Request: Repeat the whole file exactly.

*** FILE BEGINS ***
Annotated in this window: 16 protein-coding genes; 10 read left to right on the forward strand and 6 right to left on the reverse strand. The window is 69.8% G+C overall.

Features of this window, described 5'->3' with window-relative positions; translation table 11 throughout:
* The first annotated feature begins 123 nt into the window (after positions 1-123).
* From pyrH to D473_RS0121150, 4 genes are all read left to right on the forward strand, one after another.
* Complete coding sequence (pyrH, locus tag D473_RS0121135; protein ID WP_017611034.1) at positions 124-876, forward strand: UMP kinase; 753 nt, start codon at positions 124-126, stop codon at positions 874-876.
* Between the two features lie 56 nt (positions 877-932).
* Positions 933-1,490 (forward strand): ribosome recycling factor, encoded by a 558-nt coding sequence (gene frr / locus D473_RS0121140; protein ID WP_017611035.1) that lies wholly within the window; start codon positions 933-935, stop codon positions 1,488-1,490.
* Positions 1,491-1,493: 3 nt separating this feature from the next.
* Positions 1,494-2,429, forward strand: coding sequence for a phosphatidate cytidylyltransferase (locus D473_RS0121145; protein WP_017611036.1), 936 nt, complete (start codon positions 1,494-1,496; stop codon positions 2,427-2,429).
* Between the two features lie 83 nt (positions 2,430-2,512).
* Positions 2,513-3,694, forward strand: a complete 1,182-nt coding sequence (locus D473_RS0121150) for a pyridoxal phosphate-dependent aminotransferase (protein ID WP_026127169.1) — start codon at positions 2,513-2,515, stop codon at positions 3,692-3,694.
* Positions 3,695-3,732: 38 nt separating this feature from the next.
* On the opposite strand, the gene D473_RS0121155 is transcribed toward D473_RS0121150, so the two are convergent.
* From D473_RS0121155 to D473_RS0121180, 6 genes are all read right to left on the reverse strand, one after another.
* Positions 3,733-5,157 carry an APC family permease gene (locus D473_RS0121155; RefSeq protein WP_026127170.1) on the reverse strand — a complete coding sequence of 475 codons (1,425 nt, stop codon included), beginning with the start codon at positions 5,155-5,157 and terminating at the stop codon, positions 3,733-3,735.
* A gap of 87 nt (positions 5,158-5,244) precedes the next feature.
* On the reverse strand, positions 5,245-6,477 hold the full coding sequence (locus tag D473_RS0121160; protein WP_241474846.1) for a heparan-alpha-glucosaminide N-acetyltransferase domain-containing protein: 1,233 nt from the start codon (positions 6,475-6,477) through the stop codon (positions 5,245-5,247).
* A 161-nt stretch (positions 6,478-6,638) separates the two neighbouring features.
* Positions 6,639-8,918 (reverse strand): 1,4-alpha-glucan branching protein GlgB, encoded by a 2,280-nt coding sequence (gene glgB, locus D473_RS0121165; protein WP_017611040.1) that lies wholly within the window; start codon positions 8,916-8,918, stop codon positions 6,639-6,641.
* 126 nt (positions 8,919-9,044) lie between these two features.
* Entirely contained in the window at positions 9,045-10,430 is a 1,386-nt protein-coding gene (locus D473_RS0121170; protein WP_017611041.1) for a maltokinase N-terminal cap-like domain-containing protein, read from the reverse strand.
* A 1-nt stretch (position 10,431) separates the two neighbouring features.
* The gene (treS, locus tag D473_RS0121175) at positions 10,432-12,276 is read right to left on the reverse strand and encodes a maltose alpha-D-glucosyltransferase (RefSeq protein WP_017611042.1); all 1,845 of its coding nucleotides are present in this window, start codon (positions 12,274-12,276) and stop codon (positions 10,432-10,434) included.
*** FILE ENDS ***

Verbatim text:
Annotated in this window: 16 protein-coding genes; 10 read left to right on the forward strand and 6 right to left on the reverse strand. The window is 69.8% G+C overall.

Features of this window, described 5'->3' with window-relative positions; translation table 11 throughout:
* The first annotated feature begins 123 nt into the window (after positions 1-123).
* From pyrH to D473_RS0121150, 4 genes are all read left to right on the forward strand, one after another.
* Complete coding sequence (pyrH, locus tag D473_RS0121135; protein ID WP_017611034.1) at positions 124-876, forward strand: UMP kinase; 753 nt, start codon at positions 124-126, stop codon at positions 874-876.
* Between the two features lie 56 nt (positions 877-932).
* Positions 933-1,490 (forward strand): ribosome recycling factor, encoded by a 558-nt coding sequence (gene frr / locus D473_RS0121140; protein ID WP_017611035.1) that lies wholly within the window; start codon positions 933-935, stop codon positions 1,488-1,490.
* Positions 1,491-1,493: 3 nt separating this feature from the next.
* Positions 1,494-2,429, forward strand: coding sequence for a phosphatidate cytidylyltransferase (locus D473_RS0121145; protein WP_017611036.1), 936 nt, complete (start codon positions 1,494-1,496; stop codon positions 2,427-2,429).
* Between the two features lie 83 nt (positions 2,430-2,512).
* Positions 2,513-3,694, forward strand: a complete 1,182-nt coding sequence (locus D473_RS0121150) for a pyridoxal phosphate-dependent aminotransferase (protein ID WP_026127169.1) — start codon at positions 2,513-2,515, stop codon at positions 3,692-3,694.
* Positions 3,695-3,732: 38 nt separating this feature from the next.
* On the opposite strand, the gene D473_RS0121155 is transcribed toward D473_RS0121150, so the two are convergent.
* From D473_RS0121155 to D473_RS0121180, 6 genes are all read right to left on the reverse strand, one after another.
* Positions 3,733-5,157 carry an APC family permease gene (locus D473_RS0121155; RefSeq protein WP_026127170.1) on the reverse strand — a complete coding sequence of 475 codons (1,425 nt, stop codon included), beginning with the start codon at positions 5,155-5,157 and terminating at the stop codon, positions 3,733-3,735.
* A gap of 87 nt (positions 5,158-5,244) precedes the next feature.
* On the reverse strand, positions 5,245-6,477 hold the full coding sequence (locus tag D473_RS0121160; protein WP_241474846.1) for a heparan-alpha-glucosaminide N-acetyltransferase domain-containing protein: 1,233 nt from the start codon (positions 6,475-6,477) through the stop codon (positions 5,245-5,247).
* A 161-nt stretch (positions 6,478-6,638) separates the two neighbouring features.
* Positions 6,639-8,918 (reverse strand): 1,4-alpha-glucan branching protein GlgB, encoded by a 2,280-nt coding sequence (gene glgB, locus D473_RS0121165; protein WP_017611040.1) that lies wholly within the window; start codon positions 8,916-8,918, stop codon positions 6,639-6,641.
* 126 nt (positions 8,919-9,044) lie between these two features.
* Entirely contained in the window at positions 9,045-10,430 is a 1,386-nt protein-coding gene (locus D473_RS0121170; protein WP_017611041.1) for a maltokinase N-terminal cap-like domain-containing protein, read from the reverse strand.
* A 1-nt stretch (position 10,431) separates the two neighbouring features.
* The gene (treS, locus tag D473_RS0121175) at positions 10,432-12,276 is read right to left on the reverse strand and encodes a maltose alpha-D-glucosyltransferase (RefSeq protein WP_017611042.1); all 1,845 of its coding nucleotides are present in this window, start codon (positions 12,274-12,276) and stop codon (positions 10,432-10,434) included.